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Professional with a profile – Marvin Dogue is a professional athlete and has been studying business administration at the University of Potsdam since the winter semester 2017/18

Marvin Dogue. | Foto: Kevin Ryl
Photo : Kevin Ryl
As a modern pentathlete he loves variety. His sport is the most important thing for Marvin Dogue – his studies and leisure time come second. Otherwise, the 24-year-old could hardly be as successful. In 2017, he won the German Championships and this year, he wants to qualify for the Olympic Games in Tokyo. He is currently the best-ranking German in the world rankings. Dogue, who studies business administration at the University of Potsdam, has taken a semester off in order to optimally prepare for the Olympic qualification. “You have to set priorities. For me, the sport comes first. I have a limitited amount of time to do the sport, I can’t keep doing it forever. That’s why I don’t mind if my studies take a bit longer,” he says.

Dogue practices the modern pentathlon – a challenging sport that combines the diciplines of fencing, swimming, riding and laser-run, which is a combination of running and shooting. He started when he was nine years old. Back then, the Bavarian Association of Modern Pentathletes was visiting schools to scout children who were good at running and swimming. Marvin’s older brother Patrick stood out and his mother decided that the sport would certainly do both energetic sons good. She was proven right, because both of her sons are still active today. Patrick Dogue already qualified for the Olympic Games and Marvin wants to follow suit. When asked whether the whole Dogue family is very athletic, Marvin shakes his head laughing: “My grandfather is a Palatine wine lover. He is not athletic at all.” Dogue’s mother had to grow into the sport as well and became her sons’ trainer for the first few years without ever having practiced modern pentathlon herself. At the same time, Dogue says she was not over-eager at all and supported him even when he thought about quitting the sport.

Marvin Dogue cannot pinpoint the moment when his childhood hobby turned into competitive sport. “It was a smooth transition. In tenth grade, I thought about quitting the sport altogether for a while. But the prospect of simply graduating high school before studying and then going to work seemed too boring to me,” the business administration student says. I get to travel and gather many new impressions thanks to the sport, which wouldn’t be possible without it. After graduating high school, I had to make a decision. I joined the German Army’s athlete program, which basically means you are a professional athlete.” For him personally, his most important success was a bronze medal at the fourth World Cup in 2019. “That’s when all my doubts disappeared. Before that, I had some international success with my relay team, but at that point, I knew that I could also make it on my own. It was a catalyst for what is happening now.”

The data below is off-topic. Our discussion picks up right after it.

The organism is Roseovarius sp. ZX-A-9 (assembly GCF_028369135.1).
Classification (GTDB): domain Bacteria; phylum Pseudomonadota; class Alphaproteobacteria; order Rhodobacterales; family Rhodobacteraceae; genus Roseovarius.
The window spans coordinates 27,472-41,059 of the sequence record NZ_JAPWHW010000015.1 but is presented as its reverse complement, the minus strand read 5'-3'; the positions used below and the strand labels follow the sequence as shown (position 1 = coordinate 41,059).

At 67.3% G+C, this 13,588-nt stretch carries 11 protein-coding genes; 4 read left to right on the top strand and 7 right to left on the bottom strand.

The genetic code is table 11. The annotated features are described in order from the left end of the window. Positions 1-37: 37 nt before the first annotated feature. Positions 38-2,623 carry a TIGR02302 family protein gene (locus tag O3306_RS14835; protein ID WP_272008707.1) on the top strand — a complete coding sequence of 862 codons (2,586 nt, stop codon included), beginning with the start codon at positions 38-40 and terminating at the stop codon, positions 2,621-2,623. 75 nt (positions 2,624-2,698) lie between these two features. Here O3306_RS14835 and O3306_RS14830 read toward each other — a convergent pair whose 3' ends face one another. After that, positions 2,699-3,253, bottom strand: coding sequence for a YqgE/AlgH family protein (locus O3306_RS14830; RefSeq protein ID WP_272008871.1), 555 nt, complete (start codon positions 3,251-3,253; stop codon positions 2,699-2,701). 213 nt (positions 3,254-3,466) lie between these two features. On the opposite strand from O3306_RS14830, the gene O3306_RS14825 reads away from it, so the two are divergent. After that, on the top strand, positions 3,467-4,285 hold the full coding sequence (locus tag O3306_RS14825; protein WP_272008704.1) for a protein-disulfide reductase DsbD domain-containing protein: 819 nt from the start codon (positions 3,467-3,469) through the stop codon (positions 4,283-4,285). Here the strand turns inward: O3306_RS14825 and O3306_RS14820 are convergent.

Discovering many different cultures is among the best experiences Marvin Dogue says he was able to gain thanks to the sport. He talks enthusiastically about his rivals – Koreans, who always prepare their own food because it's healthier, and Mexicans, who walk around without a T-shirt at any temperature. That’s not the only reason he loves his sport. “At some point, a runner will reach his best time. I always have room for improvement since I am not as good as someone who practices a single discipline. This and the variety of the disciplines is what makes all the difference to me when it comes to the sport.”

Dogue came to Potsdam as an adolescent. He was not satisfied with the school in Erding, where he grew up, so he and his family decided to switch to a sports school. Munich, where he would only have been training as a swimmer, was among his choices, but in the end, he chose the sports boarding school in Potsdam, which focuses on the modern pentathlon. He also stayed after graduation and now studies business administration at the Faculty of Economics and Social Sciences. He feels comfortable at the university. His fellow students play a big role in that since they support him. “It’s different from Berlin, for example, where friends of mine hadn’t yet gotten to know anyone at the university after three semesters. I can ask my fellow students for help when I miss a lecture due to a competiton.” The choice of his field of study was a pragmatic one at first, but after some mentoring, he now has an idea of what he wants to do for a living. He is interested in Social Business, which was developed by Nobel Peace Prize laureate Muhammad Yunus. “It’s the direction I want to take for now and we’ll see what comes next,” he says.